All residents of the SuAsCo watershed benefit from OARS’ patient but persistent work in science, advocacy, education, and stewardship. If you would like to learn more or get involved, OARS offers education programs for children and adults and a variety of short- and long-term volunteer opportunities. OARS water quality data and samples are collected by lay people, working under Sue’s careful professional supervision. Volunteers retrain annually to follow sampling protocols and chain of custody procedures that allows the data to be used as evidence in policy making. Green Acton Water Committee members Lucy Kirshner and Kim Kastens are OARS water quality volunteers, and new volunteers for this program are recruited and trained each spring.

2018 Candidates for Acton Water District Board of Commissioners

The Acton Water District is an independent government entity, separate from Acton Town Government. As such, it is led by a Board of Water Commissioners, analogous to the Board of Selectmen for the Town of Acton; both serve as the legislative bodies for their respective entities. The three Water Commissioners are elected officials, who serve three-year terms of office. In the upcoming Town election, two candidates will be competing for one available Water Commissioner seat: Len Phillips and Erika Amir-Lin.

The Water Committee of Green Acton posed a set of six questions to the two candidates, intended to help voters make more-informed decision. The questions and the candidates’ answers are shown below.

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Marys Brook Honors Mary Michaelman

Please see attached letter from the U.S. Board on Geographic Names accepting our proposal to make official the name, Marys Brook (apostrophes are not allowed) for the perennial stream that flows from Main Street in Acton, through the Acton Arboretum, joining with Coles Brook near Taylor Road and Route 2 (map attached).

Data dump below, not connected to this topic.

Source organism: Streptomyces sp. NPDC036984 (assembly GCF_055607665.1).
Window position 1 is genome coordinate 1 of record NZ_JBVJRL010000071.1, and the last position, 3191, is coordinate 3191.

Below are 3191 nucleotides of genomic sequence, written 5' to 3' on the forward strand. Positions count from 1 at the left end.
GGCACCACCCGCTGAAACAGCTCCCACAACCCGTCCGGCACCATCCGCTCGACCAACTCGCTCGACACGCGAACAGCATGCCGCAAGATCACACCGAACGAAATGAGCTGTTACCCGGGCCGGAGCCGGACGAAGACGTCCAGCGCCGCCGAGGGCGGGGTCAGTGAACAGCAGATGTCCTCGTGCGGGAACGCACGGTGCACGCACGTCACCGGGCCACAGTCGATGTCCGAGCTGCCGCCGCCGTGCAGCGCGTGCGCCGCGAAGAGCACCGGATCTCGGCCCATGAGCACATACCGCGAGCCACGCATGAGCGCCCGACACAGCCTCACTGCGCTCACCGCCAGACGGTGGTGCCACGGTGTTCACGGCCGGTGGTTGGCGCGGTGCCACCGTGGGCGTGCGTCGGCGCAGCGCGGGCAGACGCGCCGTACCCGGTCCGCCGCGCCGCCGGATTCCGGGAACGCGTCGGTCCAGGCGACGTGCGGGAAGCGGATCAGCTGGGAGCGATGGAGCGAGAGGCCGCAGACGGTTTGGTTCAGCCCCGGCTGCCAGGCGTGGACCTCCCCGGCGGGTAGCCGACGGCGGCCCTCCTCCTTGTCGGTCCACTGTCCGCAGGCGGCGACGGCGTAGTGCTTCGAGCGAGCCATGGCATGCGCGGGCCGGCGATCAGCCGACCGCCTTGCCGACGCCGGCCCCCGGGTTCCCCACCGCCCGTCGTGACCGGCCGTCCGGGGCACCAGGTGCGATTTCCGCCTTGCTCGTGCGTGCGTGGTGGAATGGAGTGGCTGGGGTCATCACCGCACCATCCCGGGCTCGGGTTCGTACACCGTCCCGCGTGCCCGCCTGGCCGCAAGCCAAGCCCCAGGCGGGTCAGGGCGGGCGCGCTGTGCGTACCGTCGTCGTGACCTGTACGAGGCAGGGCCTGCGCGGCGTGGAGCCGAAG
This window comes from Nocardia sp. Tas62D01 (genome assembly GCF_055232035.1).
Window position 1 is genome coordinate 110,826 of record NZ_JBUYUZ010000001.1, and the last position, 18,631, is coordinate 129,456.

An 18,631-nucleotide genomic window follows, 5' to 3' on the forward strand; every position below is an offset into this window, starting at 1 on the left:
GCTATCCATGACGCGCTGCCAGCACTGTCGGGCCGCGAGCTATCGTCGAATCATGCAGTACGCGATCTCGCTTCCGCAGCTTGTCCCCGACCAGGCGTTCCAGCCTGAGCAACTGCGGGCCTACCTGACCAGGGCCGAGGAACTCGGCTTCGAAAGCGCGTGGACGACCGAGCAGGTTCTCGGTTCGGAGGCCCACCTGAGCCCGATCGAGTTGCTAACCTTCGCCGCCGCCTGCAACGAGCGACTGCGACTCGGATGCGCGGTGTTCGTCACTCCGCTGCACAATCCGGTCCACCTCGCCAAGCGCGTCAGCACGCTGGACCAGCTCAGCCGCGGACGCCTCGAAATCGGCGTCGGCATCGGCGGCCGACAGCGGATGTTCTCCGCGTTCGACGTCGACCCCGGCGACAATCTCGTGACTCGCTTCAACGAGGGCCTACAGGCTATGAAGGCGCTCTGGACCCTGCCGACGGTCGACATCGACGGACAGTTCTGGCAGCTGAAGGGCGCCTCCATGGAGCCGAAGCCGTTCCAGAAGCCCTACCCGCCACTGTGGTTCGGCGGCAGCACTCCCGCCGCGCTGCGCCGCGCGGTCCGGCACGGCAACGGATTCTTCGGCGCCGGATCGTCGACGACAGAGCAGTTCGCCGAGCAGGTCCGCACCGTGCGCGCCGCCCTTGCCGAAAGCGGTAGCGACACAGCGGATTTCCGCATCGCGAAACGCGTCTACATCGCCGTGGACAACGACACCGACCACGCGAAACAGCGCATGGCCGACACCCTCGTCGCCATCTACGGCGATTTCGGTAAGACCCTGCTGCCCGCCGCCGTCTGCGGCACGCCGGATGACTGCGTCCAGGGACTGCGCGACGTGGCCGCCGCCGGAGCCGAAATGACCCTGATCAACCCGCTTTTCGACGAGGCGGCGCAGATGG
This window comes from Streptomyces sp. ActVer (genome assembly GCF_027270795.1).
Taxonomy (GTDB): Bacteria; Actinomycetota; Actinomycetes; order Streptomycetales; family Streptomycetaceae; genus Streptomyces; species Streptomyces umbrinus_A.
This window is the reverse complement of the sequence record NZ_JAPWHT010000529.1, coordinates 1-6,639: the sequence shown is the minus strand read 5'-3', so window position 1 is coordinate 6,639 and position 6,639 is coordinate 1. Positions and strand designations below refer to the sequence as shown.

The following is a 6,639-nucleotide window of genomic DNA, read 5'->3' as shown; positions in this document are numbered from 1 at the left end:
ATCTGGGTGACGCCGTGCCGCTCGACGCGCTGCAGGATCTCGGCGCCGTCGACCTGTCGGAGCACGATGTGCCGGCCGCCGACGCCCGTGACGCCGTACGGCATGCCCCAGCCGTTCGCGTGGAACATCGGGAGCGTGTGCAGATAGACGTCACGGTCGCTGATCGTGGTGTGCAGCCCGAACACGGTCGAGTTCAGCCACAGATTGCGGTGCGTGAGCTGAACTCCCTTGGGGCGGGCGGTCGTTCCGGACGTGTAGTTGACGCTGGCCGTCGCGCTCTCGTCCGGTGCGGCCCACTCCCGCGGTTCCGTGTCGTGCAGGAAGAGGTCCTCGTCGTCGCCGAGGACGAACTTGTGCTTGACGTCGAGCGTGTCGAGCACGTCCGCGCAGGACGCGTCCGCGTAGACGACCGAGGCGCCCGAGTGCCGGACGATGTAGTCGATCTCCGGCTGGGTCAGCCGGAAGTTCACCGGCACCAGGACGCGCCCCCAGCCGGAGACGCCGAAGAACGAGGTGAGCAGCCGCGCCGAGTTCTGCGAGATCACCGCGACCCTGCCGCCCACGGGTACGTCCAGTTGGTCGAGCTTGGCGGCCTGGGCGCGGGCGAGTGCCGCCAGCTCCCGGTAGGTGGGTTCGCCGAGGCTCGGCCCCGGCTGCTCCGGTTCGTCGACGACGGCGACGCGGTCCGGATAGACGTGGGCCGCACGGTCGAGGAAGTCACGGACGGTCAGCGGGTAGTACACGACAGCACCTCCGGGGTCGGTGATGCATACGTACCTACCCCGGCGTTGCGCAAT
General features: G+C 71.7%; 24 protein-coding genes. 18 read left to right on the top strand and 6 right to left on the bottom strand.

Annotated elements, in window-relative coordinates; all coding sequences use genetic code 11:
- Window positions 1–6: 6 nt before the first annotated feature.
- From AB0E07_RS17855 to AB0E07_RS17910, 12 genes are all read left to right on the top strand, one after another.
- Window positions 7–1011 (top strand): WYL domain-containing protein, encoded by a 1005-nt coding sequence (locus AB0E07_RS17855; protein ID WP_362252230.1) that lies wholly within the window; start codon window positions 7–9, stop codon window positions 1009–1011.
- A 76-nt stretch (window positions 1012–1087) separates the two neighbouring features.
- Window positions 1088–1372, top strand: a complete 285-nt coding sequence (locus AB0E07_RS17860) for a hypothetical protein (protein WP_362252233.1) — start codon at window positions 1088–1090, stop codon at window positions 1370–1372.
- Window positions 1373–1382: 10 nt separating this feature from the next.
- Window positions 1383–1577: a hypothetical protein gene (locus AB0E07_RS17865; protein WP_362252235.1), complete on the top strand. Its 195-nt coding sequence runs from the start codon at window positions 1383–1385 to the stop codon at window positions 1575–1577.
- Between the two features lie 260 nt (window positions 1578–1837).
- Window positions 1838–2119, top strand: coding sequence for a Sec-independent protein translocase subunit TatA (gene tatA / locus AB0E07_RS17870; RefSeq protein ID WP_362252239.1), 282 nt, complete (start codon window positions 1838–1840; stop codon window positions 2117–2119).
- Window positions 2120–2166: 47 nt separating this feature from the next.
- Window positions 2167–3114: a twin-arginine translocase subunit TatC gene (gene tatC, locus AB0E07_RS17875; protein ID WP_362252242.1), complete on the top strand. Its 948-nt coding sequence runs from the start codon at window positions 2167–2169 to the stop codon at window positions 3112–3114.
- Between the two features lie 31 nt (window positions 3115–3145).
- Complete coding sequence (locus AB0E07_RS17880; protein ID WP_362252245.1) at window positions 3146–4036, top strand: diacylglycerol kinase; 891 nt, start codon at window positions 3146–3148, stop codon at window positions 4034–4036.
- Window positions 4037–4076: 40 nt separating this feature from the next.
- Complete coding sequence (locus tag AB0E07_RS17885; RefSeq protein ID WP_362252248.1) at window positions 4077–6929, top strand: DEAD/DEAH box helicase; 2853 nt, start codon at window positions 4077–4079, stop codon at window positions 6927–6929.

The brook is named for Mary S. Michelman 2/14/1960 – 12/17/2010, Acton citizen, former president of Acton Citizens for Environmental Safety (ACES), founder of Acton Stream Teams, and assiduous environmental activist who fought for clean water in Acton.

Mary gave hundreds of volunteer hours researching and urging EPA and W.R. Grace to clean up the industrial pollution at the Acton W.R. Grace Superfund Cleanup site.

Mary died of cancer in 2010. The non-profit organization Green Acton has taken up the cause of environmental protection and conservation of local resources.

Marys Brook signs and a small plaque can be seen on Minot Avenue near the Conant School, and affixed to a trail boardwalk over the stream that now bears her name in the Acton Arboretum.

 

Background for Nov. 20, 2017 hearing on Nagog Pond

On Nov. 20, 2017, the Acton Board of Selectmen (BoS) will re-open the hearing for Concord’s proposed work to replace and upgrade their water pumping and treatment facility on Nagog Pond. Here’s a link to the hearing notice.

Green Acton’s position is to urge our Board of Selectmen to vote no on Concord’s application to expand their water treatment capacity at Nagog Pond. Here is a link to the complete position and rationale, agreed to with the unanimous consent of Green Acton’s directors.

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Water Articles at the Acton 2017 Town Meeting

At the 2017 Town Meeting, a citizen’s petition put three water-related articles on the Town Meeting Warrant:

  • Article 26: Water Resources Study
  • Article 27: Water Resource Sharing
  • Article 28: Affirming Acton’s Right